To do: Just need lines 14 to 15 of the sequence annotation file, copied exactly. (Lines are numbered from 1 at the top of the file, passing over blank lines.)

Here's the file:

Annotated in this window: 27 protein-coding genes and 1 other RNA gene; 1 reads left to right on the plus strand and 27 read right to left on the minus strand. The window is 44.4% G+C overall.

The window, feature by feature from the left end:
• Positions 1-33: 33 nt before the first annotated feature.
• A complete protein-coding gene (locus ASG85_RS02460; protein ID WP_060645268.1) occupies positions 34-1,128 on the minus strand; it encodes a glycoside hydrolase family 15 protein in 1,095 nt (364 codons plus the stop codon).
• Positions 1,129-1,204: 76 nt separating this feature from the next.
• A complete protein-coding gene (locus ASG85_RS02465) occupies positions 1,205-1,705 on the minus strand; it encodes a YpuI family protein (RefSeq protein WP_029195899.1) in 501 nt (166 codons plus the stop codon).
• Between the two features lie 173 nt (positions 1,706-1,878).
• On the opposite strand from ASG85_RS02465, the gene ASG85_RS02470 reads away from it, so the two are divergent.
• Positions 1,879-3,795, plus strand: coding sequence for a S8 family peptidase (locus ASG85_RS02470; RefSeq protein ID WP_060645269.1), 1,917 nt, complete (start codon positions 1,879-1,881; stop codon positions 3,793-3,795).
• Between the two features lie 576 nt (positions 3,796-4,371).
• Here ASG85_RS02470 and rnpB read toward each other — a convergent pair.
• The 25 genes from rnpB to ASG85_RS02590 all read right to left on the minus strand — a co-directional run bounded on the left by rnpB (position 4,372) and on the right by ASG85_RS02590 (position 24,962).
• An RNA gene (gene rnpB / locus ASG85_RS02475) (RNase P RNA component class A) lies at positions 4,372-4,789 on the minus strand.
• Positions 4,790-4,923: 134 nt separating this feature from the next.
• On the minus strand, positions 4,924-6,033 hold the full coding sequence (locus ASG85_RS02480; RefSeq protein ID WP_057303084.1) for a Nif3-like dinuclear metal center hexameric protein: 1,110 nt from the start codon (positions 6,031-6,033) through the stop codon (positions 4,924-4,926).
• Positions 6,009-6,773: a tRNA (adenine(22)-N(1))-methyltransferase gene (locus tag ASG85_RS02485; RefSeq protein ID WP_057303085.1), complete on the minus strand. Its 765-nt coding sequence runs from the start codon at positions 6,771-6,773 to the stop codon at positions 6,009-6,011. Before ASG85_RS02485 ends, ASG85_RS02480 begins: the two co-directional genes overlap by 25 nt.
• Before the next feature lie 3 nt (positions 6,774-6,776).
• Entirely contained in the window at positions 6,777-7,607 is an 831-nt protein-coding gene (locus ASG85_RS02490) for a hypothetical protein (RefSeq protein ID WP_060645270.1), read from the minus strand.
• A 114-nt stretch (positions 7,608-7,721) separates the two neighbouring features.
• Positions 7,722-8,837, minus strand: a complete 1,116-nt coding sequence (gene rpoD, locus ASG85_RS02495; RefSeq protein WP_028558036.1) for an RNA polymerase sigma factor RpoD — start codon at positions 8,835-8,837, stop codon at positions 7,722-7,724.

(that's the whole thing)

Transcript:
• Positions 4,790-4,923: 134 nt separating this feature from the next.
• On the minus strand, positions 4,924-6,033 hold the full coding sequence (locus ASG85_RS02480; RefSeq protein ID WP_057303084.1) for a Nif3-like dinuclear metal center hexameric protein: 1,110 nt from the start codon (positions 6,031-6,033) through the stop codon (positions 4,924-4,926).